Tucson CitizenTucson Citizen

Middle class feels the squeeze when trying to pay for college

Teen columnist

For many, financial aid opens doors to higher education, operating on the idea that everyone deserves the gift of knowledge, and that with determination, the American Dream can come true.

But for all its promise, need-based financial aid at many institutions can be a catch-22.

Families at the low end of the economic spectrum may find it relatively easy to demonstrate their need for assistance. Those in America’s middle class, however, often manage to have both too much and not enough.

These families don’t have the money in their pockets to pay tuition, but they have too much invested in various assets to qualify for the financial aid they need.

It can lead families to take out student loans, which eventually bury them in debt. Often, it also means students must turn down their first-choice school in favor of the one that offers better aid.

Something in the system is broken, and some colleges have begun to catch on.

Harvard University overhauled its financial aid system in December 2007, ensuring that families earning up to $180,000 annually would pay no more than 10 percent of their income.

It was an effort to draw middle-class students toward the university and partially to dispel the idea that the Ivy League exists only for the wealthy. Other schools in the Ivy League followed suit.

What cannot be forgotten is that Harvard has one of the largest endowments of any nonprofit organization worldwide, second only to the Bill and Melinda Gates Foundation.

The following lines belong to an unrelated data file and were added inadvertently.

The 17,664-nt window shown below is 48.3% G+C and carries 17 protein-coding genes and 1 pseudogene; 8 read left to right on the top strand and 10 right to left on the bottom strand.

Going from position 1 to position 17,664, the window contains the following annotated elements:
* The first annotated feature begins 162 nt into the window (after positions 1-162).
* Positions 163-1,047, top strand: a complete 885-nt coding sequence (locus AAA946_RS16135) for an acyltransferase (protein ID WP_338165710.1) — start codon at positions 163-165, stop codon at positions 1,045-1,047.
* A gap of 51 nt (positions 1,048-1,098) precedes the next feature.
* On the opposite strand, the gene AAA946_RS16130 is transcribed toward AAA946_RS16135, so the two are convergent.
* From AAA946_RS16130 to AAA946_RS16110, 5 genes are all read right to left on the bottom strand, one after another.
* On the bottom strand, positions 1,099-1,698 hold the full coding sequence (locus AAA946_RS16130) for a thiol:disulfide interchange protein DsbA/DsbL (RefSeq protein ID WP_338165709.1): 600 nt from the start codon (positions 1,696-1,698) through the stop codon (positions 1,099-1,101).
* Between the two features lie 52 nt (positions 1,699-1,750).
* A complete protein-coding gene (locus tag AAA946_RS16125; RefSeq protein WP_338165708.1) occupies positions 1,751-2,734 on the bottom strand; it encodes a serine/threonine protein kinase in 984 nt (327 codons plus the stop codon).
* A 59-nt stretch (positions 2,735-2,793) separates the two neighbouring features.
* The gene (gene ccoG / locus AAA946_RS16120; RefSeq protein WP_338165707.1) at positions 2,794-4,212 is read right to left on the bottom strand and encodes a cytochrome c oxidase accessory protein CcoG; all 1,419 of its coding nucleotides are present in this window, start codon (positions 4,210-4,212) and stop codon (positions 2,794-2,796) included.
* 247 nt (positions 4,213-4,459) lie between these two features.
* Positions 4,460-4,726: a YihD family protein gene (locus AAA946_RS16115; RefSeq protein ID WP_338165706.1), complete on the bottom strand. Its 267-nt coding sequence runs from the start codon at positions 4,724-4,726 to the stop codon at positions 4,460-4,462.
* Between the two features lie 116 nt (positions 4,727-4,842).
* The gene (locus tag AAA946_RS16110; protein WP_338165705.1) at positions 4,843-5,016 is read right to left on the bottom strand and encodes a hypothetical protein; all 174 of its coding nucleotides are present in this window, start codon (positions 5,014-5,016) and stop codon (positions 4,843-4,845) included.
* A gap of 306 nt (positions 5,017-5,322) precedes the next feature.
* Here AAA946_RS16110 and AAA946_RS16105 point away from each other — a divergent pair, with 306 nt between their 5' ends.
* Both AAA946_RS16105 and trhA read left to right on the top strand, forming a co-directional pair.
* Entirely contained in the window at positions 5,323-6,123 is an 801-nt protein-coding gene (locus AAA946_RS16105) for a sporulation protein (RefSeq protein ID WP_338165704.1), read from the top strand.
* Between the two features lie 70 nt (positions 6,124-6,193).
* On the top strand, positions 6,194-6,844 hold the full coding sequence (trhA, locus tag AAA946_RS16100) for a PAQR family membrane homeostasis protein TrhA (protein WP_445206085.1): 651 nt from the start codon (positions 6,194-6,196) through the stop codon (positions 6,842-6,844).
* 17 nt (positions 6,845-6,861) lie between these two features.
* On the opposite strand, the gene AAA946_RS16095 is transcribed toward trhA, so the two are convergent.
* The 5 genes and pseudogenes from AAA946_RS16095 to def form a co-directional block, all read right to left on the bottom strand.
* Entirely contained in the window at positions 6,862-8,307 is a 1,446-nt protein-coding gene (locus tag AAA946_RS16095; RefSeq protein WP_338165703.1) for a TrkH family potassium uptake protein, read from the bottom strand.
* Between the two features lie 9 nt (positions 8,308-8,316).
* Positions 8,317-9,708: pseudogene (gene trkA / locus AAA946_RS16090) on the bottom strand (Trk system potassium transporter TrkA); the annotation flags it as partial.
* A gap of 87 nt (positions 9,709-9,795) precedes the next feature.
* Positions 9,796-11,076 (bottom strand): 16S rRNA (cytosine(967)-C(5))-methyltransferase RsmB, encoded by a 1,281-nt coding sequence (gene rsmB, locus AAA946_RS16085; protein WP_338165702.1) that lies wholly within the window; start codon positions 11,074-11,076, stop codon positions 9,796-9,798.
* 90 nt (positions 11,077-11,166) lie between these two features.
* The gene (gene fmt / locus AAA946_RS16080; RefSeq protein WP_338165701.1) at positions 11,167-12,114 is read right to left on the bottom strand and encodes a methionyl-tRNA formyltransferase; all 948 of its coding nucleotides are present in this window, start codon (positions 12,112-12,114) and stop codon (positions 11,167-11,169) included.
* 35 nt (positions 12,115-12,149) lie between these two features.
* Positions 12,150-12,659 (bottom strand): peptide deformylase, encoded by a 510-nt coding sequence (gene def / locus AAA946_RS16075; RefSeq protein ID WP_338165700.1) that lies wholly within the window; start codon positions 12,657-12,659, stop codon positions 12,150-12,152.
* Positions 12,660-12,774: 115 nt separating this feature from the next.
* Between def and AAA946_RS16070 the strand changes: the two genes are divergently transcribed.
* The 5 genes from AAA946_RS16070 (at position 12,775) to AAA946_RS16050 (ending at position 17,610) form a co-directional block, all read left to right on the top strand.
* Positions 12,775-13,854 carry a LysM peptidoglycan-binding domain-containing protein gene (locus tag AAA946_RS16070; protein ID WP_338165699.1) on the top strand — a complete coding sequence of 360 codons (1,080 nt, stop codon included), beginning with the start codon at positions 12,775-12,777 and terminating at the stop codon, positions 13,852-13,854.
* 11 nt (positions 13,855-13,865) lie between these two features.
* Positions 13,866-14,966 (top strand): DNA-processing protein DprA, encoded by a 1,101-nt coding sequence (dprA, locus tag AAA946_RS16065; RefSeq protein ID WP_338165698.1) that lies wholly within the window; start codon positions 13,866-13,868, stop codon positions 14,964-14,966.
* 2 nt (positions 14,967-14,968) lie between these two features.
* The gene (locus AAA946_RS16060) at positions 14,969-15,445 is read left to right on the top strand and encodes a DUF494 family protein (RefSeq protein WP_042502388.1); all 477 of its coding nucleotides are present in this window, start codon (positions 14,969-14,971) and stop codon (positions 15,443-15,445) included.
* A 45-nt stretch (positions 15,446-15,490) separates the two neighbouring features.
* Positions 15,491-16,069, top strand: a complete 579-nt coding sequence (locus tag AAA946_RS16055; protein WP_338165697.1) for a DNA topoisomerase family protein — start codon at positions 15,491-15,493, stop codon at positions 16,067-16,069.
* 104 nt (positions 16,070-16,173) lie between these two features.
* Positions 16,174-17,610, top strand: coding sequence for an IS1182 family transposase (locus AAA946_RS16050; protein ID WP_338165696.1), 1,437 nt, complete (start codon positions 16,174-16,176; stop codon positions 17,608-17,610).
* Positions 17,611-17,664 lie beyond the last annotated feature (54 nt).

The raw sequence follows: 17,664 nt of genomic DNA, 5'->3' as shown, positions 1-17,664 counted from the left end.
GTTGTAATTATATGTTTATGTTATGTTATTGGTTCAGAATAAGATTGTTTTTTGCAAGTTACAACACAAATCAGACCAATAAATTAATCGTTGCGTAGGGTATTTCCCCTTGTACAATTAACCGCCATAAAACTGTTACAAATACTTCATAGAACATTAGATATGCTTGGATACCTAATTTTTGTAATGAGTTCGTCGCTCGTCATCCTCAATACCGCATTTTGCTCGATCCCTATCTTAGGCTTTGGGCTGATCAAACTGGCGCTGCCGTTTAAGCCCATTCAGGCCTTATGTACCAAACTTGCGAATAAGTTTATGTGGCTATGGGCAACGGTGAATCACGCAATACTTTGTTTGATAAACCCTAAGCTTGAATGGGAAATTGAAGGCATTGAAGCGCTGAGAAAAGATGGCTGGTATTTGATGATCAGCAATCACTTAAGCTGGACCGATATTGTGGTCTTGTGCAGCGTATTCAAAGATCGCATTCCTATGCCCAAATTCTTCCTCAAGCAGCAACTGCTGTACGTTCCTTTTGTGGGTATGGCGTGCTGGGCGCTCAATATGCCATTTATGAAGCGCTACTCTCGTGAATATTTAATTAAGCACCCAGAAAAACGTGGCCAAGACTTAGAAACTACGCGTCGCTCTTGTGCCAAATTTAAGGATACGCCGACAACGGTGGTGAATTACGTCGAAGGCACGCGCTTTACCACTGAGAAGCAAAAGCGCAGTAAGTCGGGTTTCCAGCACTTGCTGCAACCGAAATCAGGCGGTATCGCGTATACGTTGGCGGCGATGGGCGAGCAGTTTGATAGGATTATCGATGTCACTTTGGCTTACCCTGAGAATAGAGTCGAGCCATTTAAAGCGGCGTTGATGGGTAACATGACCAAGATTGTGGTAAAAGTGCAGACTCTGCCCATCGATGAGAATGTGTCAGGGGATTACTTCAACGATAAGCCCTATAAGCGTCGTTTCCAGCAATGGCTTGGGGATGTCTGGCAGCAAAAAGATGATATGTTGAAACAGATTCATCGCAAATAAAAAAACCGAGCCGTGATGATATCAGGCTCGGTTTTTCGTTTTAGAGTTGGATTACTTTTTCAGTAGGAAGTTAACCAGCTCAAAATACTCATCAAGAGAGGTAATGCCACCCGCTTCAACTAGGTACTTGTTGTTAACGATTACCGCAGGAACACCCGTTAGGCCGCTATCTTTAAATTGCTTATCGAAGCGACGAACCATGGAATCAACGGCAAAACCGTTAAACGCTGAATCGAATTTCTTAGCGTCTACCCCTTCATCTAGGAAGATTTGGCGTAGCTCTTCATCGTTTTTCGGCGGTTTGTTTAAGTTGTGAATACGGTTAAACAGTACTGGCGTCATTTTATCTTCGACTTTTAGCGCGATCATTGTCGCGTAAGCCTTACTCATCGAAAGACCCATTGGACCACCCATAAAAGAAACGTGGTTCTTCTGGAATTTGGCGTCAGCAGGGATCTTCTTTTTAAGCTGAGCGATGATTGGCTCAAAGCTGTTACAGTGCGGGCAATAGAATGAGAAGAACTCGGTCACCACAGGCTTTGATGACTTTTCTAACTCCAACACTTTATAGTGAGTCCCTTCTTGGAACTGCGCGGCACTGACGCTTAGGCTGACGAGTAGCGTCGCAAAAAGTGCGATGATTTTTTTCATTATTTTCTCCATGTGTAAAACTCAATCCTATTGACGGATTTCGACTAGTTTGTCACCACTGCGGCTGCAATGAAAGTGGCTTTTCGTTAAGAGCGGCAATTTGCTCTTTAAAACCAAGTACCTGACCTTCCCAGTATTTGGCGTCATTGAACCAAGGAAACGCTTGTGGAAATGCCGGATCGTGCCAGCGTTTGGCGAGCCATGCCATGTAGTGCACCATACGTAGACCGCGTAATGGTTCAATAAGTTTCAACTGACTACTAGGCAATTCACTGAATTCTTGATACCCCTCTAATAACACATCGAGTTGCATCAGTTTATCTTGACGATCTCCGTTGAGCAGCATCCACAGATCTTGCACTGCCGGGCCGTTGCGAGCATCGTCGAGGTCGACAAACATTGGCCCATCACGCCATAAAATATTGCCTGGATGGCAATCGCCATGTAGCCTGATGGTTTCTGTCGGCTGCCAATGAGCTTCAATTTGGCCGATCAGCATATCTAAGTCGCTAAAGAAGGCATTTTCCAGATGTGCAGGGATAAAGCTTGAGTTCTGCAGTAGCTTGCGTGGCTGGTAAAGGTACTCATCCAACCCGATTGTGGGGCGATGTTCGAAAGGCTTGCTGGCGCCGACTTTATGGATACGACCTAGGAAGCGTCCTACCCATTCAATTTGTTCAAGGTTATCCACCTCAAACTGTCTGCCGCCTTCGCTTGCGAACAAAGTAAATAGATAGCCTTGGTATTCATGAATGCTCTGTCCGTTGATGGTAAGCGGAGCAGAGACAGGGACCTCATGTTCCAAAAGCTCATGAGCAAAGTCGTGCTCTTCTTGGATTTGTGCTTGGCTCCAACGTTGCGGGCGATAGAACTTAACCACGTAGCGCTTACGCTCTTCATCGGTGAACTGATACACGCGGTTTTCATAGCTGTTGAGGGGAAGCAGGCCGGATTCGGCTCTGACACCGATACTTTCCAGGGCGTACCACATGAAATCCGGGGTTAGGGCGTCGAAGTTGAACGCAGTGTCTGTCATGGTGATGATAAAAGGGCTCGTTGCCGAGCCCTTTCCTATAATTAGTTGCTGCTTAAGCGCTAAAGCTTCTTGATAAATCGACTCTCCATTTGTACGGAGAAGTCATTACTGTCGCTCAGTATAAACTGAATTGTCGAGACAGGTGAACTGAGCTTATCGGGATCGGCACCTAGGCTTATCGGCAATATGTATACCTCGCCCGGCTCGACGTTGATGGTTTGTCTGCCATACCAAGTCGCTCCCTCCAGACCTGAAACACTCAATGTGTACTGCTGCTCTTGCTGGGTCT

The same cannot be said for most public universities, which are primarily funded by – lest we forget – a government riddled with debt.

That national debt is mirrored in many Americans’ day-to-day lives. According to the Project on Student Debt, the average student in Arizona owes $18,440 once he or she graduates from college.

In-state tuition is affordable for most Arizona families, and if one really hopes to go out of state for college, there are always private scholarships to look for.

Some schools, in an effort to stanch student debt, have introduced no-loan policies, providing grants instead of loans to lessen money owed by families earning less than $60,000 yearly.

But these schools, like Harvard, also benefit from high financial endowments, creating yet another confusing challenge for schools that simply don’t have the money to provide that kind of aid.

It seems both students and many of the schools they hope to attend face an uncertain solution. It’s another Catch-22: The answer isn’t really an answer at all.

Instead, Harvard’s answer has led to more questions: How can most universities step up their financial aid programs to compete with the Ivy League? And how can students in the middle class afford to get the education they want when most out-of-state schools can’t provide a solution?

It seems the 21st century version of the American Dream involves a lot of number crunching.

Natalee Dawson, a sophomore at Salpointe Catholic High School, is news editor of The Crusader school newspaper. E-mail: nd27@hotmail.com


Something in the system is broken, and some colleges have begun to catch on.

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